· Authority to suspend
· The grounds for suspension
· Determining the appropriateness of suspending a student
· Forms of suspension
· Procedures in respect of suspension
· The period of suspension
· Implementing the suspension
· Grounds for removing a suspension
· After the suspension ends
· Records and reports
Under the Education Welfare Act, 2000, ‘A student shall not be expelled from a school before the passing of twenty school days following the receipt of a notification under this section by an educational welfare officer’ (Section 24(4)) It is the right of a Board of Management to take ‘…such other reasonable measures as it considers appropriate to ensure that good order and discipline are maintained in the school concerned and that the safety of students is secured.’ (Section 24(5))
The Board of Management will follow ‘Developing a Code of Behaviour; Guidelines for Schools’, NEWB, 2008 Chapter 12.
The school will follow the correct procedures for expulsion under the following headings
· Authority to expel
· The ground for expulsion
· Determining the appropriateness of expelling a student
· Procedures in respect of expulsion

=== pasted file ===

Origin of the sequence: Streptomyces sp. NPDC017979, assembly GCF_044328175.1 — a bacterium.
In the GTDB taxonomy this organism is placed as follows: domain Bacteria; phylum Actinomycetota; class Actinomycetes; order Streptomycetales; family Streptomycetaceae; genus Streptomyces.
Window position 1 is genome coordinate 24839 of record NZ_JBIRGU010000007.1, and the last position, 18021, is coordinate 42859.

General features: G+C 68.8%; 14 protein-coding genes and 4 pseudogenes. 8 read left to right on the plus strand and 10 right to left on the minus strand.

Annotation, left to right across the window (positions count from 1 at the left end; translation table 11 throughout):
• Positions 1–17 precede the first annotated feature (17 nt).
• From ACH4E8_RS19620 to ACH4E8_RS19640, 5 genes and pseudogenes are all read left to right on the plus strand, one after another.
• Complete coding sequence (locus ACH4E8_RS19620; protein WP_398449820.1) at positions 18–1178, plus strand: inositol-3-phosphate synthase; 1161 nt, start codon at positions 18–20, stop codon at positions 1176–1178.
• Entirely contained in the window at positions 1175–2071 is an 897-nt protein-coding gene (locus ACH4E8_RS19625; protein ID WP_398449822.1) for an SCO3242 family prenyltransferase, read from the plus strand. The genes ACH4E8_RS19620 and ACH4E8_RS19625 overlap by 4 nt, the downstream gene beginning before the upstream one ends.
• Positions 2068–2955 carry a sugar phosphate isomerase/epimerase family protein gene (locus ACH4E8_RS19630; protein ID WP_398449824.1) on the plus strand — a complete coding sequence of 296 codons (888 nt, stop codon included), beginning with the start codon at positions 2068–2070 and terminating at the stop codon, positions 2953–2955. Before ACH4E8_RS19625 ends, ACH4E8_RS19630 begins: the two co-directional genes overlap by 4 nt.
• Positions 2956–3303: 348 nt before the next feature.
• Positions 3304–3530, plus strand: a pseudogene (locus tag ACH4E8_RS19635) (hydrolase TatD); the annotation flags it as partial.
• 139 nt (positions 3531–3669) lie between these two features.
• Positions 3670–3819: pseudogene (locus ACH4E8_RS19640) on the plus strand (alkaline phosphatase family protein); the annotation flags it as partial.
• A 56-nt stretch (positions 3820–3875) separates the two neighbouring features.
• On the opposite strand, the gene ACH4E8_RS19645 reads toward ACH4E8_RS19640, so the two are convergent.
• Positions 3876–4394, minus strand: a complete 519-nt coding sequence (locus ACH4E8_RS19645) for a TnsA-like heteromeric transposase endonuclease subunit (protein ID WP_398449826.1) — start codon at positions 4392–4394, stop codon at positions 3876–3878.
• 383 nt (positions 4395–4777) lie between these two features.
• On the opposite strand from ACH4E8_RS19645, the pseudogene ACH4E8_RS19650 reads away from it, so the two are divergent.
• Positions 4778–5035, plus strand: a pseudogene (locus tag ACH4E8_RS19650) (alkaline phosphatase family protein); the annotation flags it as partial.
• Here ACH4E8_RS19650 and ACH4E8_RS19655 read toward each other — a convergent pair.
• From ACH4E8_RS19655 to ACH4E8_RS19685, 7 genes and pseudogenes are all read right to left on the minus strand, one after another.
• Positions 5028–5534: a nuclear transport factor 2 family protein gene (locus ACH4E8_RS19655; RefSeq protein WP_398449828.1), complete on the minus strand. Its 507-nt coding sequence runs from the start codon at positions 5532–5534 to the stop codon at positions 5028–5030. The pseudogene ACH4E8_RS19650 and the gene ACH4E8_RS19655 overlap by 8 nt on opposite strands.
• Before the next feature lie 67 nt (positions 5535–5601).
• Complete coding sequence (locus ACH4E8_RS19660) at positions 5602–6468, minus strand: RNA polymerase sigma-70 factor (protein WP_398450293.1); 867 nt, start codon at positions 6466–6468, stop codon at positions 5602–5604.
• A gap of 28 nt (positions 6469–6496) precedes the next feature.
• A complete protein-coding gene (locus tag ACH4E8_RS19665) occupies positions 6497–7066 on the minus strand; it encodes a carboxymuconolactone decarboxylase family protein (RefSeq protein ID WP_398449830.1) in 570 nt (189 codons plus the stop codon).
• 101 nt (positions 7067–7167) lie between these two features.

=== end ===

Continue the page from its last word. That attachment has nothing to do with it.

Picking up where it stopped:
Under Section 29 of the Education Act, 1998, parents (or pupils who have reached the age of 18) are entitled to appeal to the Secretary General of the Department of Education and Science against some decisions of the Board of Management, including (1) permanent exclusion from a school and (2) suspension for a period which would bring the cumulative period of suspension to 20 school days or longer in any one school year.
Accordingly, we advise parents of our pupils of this right of appeal and associated timeframe if it has been decided to suspend or permanently exclude a pupil. Appeals must generally be made within 42 calendar days from the date the decision of the school was notified to the parent or student. (See Circular 22/02)
6. Keeping records
In line with the school’s policy on record keeping, and data protection legislation the following is the format for Code of Behaviour record keeping.
· Class teacher keeps a record of behaviour. Positive behaviour is recorded on one side and negative behaviour on the reverse. (sample shown below)